It matters to me because these are the qualities and ways that I do my best to live and work by. It is a high standard, and I don’t always get there, but I try.

How do you define “Leadership”? Can you explain what you mean or give an example?

We have sometimes reduced leadership to a set of qualities, competences and skills which are often about the ability to fit and do the job of leadership. While it is important to know about these, leadership is so much more than this. To me, it is a set of indefinable qualities that places a person at the front of or part of a sea-wave of change. They sense it, feel it and understand their place in the change that is often yet to come. And they work from their values and appreciation of what is right, trust in the future, and are courageous even in the darkest of times. They influence others, often by their presence, knowing that their time is limited and think of those yet to come for the next part of the journey.

The Netflix series, Live to Lead (Archewell with The Nelson Mandela Foundation) includes examples of some stellar people from whom we can learn: Gloria Steinem, Ruth Bader Ginsburg, Albie Sachs and Siya Kolisi.

Ok, thank you for all that. Now let’s move to the main focus of our interview. In the summer of 2020, the United States faced a very important self-reckoning about race, diversity, equality and inclusion. This is of course a huge topic. But briefly, can you share your view on what made the events of 2020 different from racial reckonings in the past?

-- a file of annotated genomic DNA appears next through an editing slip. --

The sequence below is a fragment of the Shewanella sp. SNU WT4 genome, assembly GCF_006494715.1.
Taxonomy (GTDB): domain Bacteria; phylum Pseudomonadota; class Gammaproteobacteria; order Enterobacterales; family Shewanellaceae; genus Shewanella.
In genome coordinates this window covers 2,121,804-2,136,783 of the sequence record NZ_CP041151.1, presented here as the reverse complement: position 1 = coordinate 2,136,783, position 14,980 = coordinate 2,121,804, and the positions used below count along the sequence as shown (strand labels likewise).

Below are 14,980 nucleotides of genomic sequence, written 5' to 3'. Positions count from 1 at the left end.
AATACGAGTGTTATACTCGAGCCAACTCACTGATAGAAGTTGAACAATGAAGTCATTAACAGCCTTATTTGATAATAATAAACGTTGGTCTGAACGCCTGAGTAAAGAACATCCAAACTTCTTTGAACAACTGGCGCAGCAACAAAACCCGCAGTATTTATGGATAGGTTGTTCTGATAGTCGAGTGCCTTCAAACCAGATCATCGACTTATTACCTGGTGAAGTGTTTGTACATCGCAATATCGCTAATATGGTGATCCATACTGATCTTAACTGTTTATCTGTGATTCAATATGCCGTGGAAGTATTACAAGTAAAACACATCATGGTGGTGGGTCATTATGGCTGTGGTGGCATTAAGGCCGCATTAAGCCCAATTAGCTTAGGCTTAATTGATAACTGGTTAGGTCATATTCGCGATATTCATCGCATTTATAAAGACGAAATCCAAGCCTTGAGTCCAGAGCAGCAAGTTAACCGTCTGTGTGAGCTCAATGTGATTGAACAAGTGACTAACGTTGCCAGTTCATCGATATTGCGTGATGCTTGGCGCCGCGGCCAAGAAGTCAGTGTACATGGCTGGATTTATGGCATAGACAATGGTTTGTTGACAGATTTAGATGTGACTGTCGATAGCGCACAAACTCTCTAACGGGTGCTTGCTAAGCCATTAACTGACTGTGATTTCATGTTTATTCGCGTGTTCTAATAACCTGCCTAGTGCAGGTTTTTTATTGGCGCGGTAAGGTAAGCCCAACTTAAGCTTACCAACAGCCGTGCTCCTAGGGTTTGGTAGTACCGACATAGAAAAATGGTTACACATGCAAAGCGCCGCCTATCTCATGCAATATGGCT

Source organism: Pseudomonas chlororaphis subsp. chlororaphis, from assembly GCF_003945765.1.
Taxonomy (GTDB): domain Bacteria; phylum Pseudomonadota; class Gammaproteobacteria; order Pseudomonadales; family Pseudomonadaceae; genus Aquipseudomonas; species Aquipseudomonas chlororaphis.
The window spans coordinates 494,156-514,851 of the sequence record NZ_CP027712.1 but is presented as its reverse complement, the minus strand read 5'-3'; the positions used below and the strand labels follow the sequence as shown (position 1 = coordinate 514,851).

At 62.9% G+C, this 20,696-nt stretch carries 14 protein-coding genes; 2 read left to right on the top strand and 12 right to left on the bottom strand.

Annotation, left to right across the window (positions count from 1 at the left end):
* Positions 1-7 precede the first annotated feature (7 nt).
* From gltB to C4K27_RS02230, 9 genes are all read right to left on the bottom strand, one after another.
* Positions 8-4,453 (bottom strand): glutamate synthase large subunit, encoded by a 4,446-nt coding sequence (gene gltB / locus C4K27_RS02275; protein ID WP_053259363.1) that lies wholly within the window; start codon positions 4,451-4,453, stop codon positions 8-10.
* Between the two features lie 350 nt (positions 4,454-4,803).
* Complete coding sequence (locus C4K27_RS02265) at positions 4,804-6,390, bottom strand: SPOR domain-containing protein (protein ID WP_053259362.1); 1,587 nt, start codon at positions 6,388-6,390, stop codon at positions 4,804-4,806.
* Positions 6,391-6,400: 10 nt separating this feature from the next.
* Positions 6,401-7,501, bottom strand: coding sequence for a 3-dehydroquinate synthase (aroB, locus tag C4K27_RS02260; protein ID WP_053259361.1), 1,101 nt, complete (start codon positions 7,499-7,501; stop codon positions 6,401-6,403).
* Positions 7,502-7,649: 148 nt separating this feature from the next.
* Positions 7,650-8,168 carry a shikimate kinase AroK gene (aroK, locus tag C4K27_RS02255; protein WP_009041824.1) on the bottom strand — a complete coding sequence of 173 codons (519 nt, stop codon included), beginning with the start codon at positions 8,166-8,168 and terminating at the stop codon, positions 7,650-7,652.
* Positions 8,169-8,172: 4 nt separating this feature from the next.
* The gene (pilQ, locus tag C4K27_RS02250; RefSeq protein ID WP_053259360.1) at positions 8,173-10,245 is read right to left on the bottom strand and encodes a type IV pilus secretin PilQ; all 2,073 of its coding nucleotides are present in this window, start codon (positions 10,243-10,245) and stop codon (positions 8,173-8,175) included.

Justice and injustice are ever present in our societies. And sometimes an event sparks the next phase of the journey to equality and inclusion. The awful murder of George Floyd was just that. It was the injustice that the last minutes of his life ended as they did. That Darnella Frazier filmed and shared it helped to highlight what was wrong and what happened. This was an example of how fast we can learn about events, that we can also feel the awfulness and want to do something.

What made this different was social media and that there had already been a global upsurge in advocacy and speaking up through the rise of the #Metoo movement. People’s consciences, you could say, were open and ready for this awakening, sadly. And so the response became global because injustice is not country specific.